Monday, May 31, 2010

`Bursting the Petty Bonds of Art'

Today is Memorial Day, a holiday enacted in the shell-shocked wake of the Civil War, and we also observe the one hundred ninety-first birthday of Walt Whitman, the great poet of that conflict and tireless caregiver in Union field hospitals. The first-hand experience of so much suffering and death transformed the poet and his work, though who wouldn't be transformed and remain human? Though one hundred fifty-six poems had already appeared in the 1860 edition of Leaves of Grass, Whitman described the war as “pivotal” to his life’s book. In a letter written March 19-20, 1863, to his friends Nathaniel Bloom and John F. S. Gray, and with another two years of war to follow, Whitman says:

“These Hospitals, so different from all others—these thousands, and tens and twenties of thousands of American young men, badly wounded, all sorts of wounds, operated on, pallid with diarrhea, languishing, dying with fever, pneumonia, &c. open a new world somehow to me, giving closer insights, new things, exploring deeper mines than any yet, showing our humanity, (I sometimes put myself in fancy in the cot, with typhoid, or under the knife,) tried by terrible, fearfulness tests, probed deepest, the living soul's, the body's tragedies, bursting the petty bonds of art.”

A moving admission for a poet. It’s characteristic of Whitman to project himself imaginatively, “in fancy,” into the lives of sick and wounded soldiers and in doing so, “bursting the petty bonds of art.” His imagination was absorbent and empathetic, characterized by what he would have called, using a phrenological term, “adhesiveness.” He viewed the sick and wounded not as conventional heroes but fellow humans, in no way alien to him, and this radical democratizing of imagination called for a new art. These sentences immediately follow the ones above in the letter to Bloom and Gray:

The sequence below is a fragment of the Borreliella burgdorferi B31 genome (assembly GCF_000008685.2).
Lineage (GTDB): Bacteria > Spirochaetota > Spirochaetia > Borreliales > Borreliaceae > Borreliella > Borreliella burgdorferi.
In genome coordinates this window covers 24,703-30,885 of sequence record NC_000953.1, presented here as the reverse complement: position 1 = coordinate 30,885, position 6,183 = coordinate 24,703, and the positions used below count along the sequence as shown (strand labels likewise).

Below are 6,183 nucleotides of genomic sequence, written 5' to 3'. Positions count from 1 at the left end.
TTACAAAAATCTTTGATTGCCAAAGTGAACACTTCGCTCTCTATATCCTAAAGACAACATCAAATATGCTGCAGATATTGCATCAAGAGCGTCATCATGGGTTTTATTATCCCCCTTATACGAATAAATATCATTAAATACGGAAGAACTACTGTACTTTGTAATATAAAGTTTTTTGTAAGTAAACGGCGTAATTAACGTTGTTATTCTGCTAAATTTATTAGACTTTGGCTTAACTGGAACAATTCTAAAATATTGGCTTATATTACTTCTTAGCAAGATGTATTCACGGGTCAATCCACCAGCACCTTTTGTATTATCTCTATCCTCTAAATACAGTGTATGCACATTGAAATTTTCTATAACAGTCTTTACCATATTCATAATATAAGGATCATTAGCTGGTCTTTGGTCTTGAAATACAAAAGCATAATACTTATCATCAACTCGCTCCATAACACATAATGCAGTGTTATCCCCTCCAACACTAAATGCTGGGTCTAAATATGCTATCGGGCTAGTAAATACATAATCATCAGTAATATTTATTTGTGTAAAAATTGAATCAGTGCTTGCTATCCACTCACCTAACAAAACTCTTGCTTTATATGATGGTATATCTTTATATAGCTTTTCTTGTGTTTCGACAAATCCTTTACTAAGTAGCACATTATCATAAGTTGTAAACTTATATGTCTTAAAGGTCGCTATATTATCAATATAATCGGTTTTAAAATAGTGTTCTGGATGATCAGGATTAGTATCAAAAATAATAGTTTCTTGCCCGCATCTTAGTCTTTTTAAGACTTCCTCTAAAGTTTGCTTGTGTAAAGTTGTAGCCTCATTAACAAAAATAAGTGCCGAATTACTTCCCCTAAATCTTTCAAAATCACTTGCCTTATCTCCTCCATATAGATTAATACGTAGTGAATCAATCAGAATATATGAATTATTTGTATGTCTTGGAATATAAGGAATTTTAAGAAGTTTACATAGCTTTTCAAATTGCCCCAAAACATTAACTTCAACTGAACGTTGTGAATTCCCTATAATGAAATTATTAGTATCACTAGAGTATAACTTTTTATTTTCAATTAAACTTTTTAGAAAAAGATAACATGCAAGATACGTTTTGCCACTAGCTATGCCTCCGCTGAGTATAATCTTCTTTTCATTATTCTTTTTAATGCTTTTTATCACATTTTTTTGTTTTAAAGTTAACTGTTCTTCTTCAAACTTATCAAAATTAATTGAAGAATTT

“To these, what are your dramas and poems, even the oldest and the tearfulest? Not old Greek mighty ones, where man contends with fate, (and always yields)—not Virgil showing Dante on and on among the agonized & damned, approach what here I see and take a part in.”

Never one to feign humility, Whitman elbows aside Homer, the Greek dramatists, Virgil and Dante, and usurps their artistic and national primacies with his witness of the American Civil War. Walker Percy’s description of Shelby Foote’s The Civil War: A Narrative as “an American Iliad” echoes with Whitman’s boast. Today, to honor Whitman and the war dead, read some of his war poems, letters and miscellaneous prose, and recall what he said to his friend Horace Traubel in 1888 (from Walt Whitman in Camden, Vol. 2), four years before his death:

“The merit of the war pieces is not chiefly literary—if they have merit, it is chiefly human; it is a presence-statement reduced to its last simplicity—sometimes a mere recital of names, dates, incidents –no dress put on anywhere to complicate and beautify it.”

[Coming in this decade are the bicentennials of three writers who collectively define what America and American literature can be: Thoreau, born July 12, 1817; Whitman, May 31, 1819; Melville, Aug. 1, 1819. The truest way to celebrate this constellation of birthdays is to read and reread their work, and aspire to write with their audacious American eccentricity.]

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